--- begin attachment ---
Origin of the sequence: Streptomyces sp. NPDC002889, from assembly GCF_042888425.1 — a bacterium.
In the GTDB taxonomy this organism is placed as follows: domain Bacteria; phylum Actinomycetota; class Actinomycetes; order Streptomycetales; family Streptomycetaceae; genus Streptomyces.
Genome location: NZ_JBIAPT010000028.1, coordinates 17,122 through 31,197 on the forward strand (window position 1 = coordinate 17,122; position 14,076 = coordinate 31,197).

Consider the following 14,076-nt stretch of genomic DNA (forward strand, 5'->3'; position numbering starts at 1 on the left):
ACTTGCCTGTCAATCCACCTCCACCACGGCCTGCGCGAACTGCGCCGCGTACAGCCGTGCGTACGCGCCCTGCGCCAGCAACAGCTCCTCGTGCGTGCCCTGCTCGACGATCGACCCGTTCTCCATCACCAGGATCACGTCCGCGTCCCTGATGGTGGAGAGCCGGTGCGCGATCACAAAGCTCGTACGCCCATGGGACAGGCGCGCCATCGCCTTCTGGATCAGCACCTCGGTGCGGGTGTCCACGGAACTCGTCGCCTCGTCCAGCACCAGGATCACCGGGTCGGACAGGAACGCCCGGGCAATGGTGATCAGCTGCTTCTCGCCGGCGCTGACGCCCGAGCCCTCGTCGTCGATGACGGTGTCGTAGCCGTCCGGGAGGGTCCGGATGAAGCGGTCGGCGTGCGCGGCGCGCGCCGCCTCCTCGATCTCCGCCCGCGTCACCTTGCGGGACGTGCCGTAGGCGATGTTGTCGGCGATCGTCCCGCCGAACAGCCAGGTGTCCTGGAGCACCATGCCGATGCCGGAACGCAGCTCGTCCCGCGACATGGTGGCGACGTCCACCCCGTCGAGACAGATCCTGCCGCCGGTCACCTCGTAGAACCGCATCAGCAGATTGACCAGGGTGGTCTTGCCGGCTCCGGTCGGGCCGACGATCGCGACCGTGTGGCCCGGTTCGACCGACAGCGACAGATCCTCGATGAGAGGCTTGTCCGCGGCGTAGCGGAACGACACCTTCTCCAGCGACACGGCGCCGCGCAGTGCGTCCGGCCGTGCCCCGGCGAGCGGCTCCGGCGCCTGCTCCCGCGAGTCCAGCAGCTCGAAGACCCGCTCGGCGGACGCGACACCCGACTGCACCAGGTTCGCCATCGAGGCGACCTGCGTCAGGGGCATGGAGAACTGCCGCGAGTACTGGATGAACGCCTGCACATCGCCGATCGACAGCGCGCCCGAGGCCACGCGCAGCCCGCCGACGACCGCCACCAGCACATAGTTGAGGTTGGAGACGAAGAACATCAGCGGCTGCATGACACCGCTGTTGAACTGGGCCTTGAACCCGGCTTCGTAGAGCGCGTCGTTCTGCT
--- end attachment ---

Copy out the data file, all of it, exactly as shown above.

Origin of the sequence: Streptomyces sp. NPDC002889, from assembly GCF_042888425.1 — a bacterium.
In the GTDB taxonomy this organism is placed as follows: domain Bacteria; phylum Actinomycetota; class Actinomycetes; order Streptomycetales; family Streptomycetaceae; genus Streptomyces.
Genome location: NZ_JBIAPT010000028.1, coordinates 17,122 through 31,197 on the forward strand (window position 1 = coordinate 17,122; position 14,076 = coordinate 31,197).

Consider the following 14,076-nt stretch of genomic DNA (forward strand, 5'->3'; position numbering starts at 1 on the left):
ACTTGCCTGTCAATCCACCTCCACCACGGCCTGCGCGAACTGCGCCGCGTACAGCCGTGCGTACGCGCCCTGCGCCAGCAACAGCTCCTCGTGCGTGCCCTGCTCGACGATCGACCCGTTCTCCATCACCAGGATCACGTCCGCGTCCCTGATGGTGGAGAGCCGGTGCGCGATCACAAAGCTCGTACGCCCATGGGACAGGCGCGCCATCGCCTTCTGGATCAGCACCTCGGTGCGGGTGTCCACGGAACTCGTCGCCTCGTCCAGCACCAGGATCACCGGGTCGGACAGGAACGCCCGGGCAATGGTGATCAGCTGCTTCTCGCCGGCGCTGACGCCCGAGCCCTCGTCGTCGATGACGGTGTCGTAGCCGTCCGGGAGGGTCCGGATGAAGCGGTCGGCGTGCGCGGCGCGCGCCGCCTCCTCGATCTCCGCCCGCGTCACCTTGCGGGACGTGCCGTAGGCGATGTTGTCGGCGATCGTCCCGCCGAACAGCCAGGTGTCCTGGAGCACCATGCCGATGCCGGAACGCAGCTCGTCCCGCGACATGGTGGCGACGTCCACCCCGTCGAGACAGATCCTGCCGCCGGTCACCTCGTAGAACCGCATCAGCAGATTGACCAGGGTGGTCTTGCCGGCTCCGGTCGGGCCGACGATCGCGACCGTGTGGCCCGGTTCGACCGACAGCGACAGATCCTCGATGAGAGGCTTGTCCGCGGCGTAGCGGAACGACACCTTCTCCAGCGACACGGCGCCGCGCAGTGCGTCCGGCCGTGCCCCGGCGAGCGGCTCCGGCGCCTGCTCCCGCGAGTCCAGCAGCTCGAAGACCCGCTCGGCGGACGCGACACCCGACTGCACCAGGTTCGCCATCGAGGCGACCTGCGTCAGGGGCATGGAGAACTGCCGCGAGTACTGGATGAACGCCTGCACATCGCCGATCGACAGCGCGCCCGAGGCCACGCGCAGCCCGCCGACGACCGCCACCAGCACATAGTTGAGGTTGGAGACGAAGAACATCAGCGGCTGCATGACACCGCTGTTGAACTGGGCCTTGAACCCGGCTTCGTAGAGCGCGTCGTTCTGCT